Worldwide PC Market Declines for First Time Ever as Asian Markets Slow and US Slump Continues According to IDC

NORTH SYDNEY – JULY 23, 2001 – The worldwide PC market was stagnant in the second quarter of 2001 with shipments declining by 2%. According to IDC research, shipments of 29.8 million were down 7.2% sequentially as growth from Asian markets evaporated amid a continuing US market slump.


The Japanese market, which managed 30% growth in 2000 in a moderate economic climate, gave in to worsening economic conditions. Shipment growth in the second quarter of 2001 was essentially flat, as consumers and businesses postponed or cancelled purchases.

"The cumulative impact of a worsening economy, declining capital investments, and reduced consumer spending is strongly affecting the Japanese market, according to Loren Loverde, director of IDC's Worldwide Quarterly PC Tracker. "Although the Japanese market resisted for a while, it now looks like the PC market in Japan will be flat to negative into2002."

Other Asian markets were also affected by economic and currency issues. China and India, which have been the primary growth engines in the region, slowed notably in the second quarter as consumer spending softened and government technology spending declined. Growth in Australia and South Korea, other large markets in the region, also declined notably.

Growth in Europe also declined although not as dramatically. The region has been balancing softening consumer demand, with growing commercial spending.These trends did not change dramatically in the second quarter, although commercial spending growth was mild, and portable PC shipments slowed significantly from the past several quarters bringing overall growth down.

PC shipments in the United States were just below forecasts with a year-on-year decline of 8.1% and 1.3% sequentially in the second quarter of 2001, according to IDC. Given that average sequential growth in the second quarter from 1994 to 2000 has been 4.1% (with the only sequential decline during that period being 2000), the sequential decline from the first quarter of 2001 was below the historical pattern, but not a disaster.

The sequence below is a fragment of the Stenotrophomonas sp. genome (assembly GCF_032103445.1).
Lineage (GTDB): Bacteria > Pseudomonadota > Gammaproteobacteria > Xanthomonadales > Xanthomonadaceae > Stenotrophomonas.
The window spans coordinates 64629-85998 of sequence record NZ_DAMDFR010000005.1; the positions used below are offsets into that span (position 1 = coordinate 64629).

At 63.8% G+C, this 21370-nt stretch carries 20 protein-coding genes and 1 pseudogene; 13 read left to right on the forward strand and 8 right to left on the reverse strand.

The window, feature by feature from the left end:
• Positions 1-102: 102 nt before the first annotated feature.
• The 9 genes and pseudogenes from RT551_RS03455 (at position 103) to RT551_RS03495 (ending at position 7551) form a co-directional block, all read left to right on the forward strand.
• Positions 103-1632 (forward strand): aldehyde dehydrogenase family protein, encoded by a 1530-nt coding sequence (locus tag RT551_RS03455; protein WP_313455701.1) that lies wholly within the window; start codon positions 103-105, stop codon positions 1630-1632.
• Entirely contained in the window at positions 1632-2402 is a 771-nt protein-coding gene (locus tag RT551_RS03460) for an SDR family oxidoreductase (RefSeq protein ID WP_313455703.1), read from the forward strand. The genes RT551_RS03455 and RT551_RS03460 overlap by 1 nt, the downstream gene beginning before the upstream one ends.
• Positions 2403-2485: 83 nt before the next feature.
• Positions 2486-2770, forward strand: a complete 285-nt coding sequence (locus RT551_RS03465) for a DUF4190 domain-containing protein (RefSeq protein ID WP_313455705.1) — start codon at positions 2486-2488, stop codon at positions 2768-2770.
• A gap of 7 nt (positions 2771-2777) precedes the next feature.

"Although shipment levels in the United States remain depressed, the seasonal pattern appears to be holding, albeit at a lower level than last year. Businesses are spending cautiously, and consumers have still not emerged from their shells, but there is some hope that the worst is behind us," said Roger Kay, director of Client Computing at IDC. "Toward the end of the year, we expect a modest boost from the back-to-school and holiday seasons, aided by a mild stimulus from Windows XP deployment, particularly in the home."


Dell's aggressive pricing and ability to react quickly to changing market conditions allowed the market leader to further distance itself from competitors. The company was alone among the top vendors in growing shipments and market share as its rivals struggled to preserve volume and protect margins. Dell far outpaced growth in all regions, including 10% growth in its core U.S. market, and over 40% growth in the rapidly slowing Asian markets.

Compaq, HP, and Gateway had a particularly tough time in the U.S. facing pricing pressure with continued low demand in the consumer space. IBM likewise grew slower than the market in the U.S., despite a much larger commercial focus. These three vendors chose not to match Dell's price reductions and paid the price in market share.

Slowing consumer demand in Japan strongly affected Compaq and IBM's year-on-year growth as both had large shipments of low-cost consumer systems in Q2 2000. Sequentially, Compaq and IBM did well in Japan, and were fairly close to market growth outside the U.S. and Japanese markets.

Compaq was able to significantly reduce overall inventory during the quarter, which should improve the company?s position going forward. HP continued to do well in Europe but struggled with the slowing markets in Asia.

Fujitsu Siemens, with sales concentrated in Germany and Japan, struggled with the economic conditions in these markets keeping shipments roughly flat year-on-year, but declining sequentially.

Source: IDC, July 2001

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